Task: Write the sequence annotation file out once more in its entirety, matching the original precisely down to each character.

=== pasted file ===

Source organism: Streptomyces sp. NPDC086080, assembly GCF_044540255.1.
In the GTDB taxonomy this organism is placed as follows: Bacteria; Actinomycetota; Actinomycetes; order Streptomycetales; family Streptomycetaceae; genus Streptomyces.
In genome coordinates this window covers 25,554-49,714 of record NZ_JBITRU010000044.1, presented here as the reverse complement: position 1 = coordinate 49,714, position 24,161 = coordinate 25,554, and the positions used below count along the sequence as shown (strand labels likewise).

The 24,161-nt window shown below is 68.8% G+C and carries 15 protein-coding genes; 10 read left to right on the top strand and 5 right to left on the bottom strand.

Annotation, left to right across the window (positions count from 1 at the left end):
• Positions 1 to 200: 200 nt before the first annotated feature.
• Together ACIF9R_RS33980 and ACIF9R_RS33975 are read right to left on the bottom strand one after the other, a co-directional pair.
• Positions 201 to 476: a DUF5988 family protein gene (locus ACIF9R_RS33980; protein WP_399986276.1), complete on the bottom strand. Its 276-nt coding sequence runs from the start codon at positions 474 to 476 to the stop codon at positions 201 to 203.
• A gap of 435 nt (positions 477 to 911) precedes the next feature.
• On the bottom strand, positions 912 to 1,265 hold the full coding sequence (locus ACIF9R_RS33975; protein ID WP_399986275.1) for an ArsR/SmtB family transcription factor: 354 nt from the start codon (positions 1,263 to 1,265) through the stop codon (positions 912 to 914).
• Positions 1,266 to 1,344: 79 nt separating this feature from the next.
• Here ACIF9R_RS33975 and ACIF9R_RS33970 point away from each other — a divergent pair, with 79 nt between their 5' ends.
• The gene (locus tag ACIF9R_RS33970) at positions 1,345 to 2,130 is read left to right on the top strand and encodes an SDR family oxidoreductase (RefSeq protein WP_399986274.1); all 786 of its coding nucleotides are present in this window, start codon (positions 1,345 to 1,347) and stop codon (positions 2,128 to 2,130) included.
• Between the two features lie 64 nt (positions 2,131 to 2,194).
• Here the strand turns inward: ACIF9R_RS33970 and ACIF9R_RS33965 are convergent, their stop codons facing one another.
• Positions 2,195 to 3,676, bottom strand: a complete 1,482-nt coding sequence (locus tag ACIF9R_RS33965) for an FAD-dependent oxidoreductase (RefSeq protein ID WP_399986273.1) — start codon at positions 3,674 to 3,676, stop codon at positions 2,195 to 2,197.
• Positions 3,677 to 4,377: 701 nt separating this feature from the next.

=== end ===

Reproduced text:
Source organism: Streptomyces sp. NPDC086080, assembly GCF_044540255.1.
In the GTDB taxonomy this organism is placed as follows: Bacteria; Actinomycetota; Actinomycetes; order Streptomycetales; family Streptomycetaceae; genus Streptomyces.
In genome coordinates this window covers 25,554-49,714 of record NZ_JBITRU010000044.1, presented here as the reverse complement: position 1 = coordinate 49,714, position 24,161 = coordinate 25,554, and the positions used below count along the sequence as shown (strand labels likewise).

The 24,161-nt window shown below is 68.8% G+C and carries 15 protein-coding genes; 10 read left to right on the top strand and 5 right to left on the bottom strand.

Annotation, left to right across the window (positions count from 1 at the left end):
• Positions 1 to 200: 200 nt before the first annotated feature.
• Together ACIF9R_RS33980 and ACIF9R_RS33975 are read right to left on the bottom strand one after the other, a co-directional pair.
• Positions 201 to 476: a DUF5988 family protein gene (locus ACIF9R_RS33980; protein WP_399986276.1), complete on the bottom strand. Its 276-nt coding sequence runs from the start codon at positions 474 to 476 to the stop codon at positions 201 to 203.
• A gap of 435 nt (positions 477 to 911) precedes the next feature.
• On the bottom strand, positions 912 to 1,265 hold the full coding sequence (locus ACIF9R_RS33975; protein ID WP_399986275.1) for an ArsR/SmtB family transcription factor: 354 nt from the start codon (positions 1,263 to 1,265) through the stop codon (positions 912 to 914).
• Positions 1,266 to 1,344: 79 nt separating this feature from the next.
• Here ACIF9R_RS33975 and ACIF9R_RS33970 point away from each other — a divergent pair, with 79 nt between their 5' ends.
• The gene (locus tag ACIF9R_RS33970) at positions 1,345 to 2,130 is read left to right on the top strand and encodes an SDR family oxidoreductase (RefSeq protein WP_399986274.1); all 786 of its coding nucleotides are present in this window, start codon (positions 1,345 to 1,347) and stop codon (positions 2,128 to 2,130) included.
• Between the two features lie 64 nt (positions 2,131 to 2,194).
• Here the strand turns inward: ACIF9R_RS33970 and ACIF9R_RS33965 are convergent, their stop codons facing one another.
• Positions 2,195 to 3,676, bottom strand: a complete 1,482-nt coding sequence (locus tag ACIF9R_RS33965) for an FAD-dependent oxidoreductase (RefSeq protein ID WP_399986273.1) — start codon at positions 3,674 to 3,676, stop codon at positions 2,195 to 2,197.
• Positions 3,677 to 4,377: 701 nt separating this feature from the next.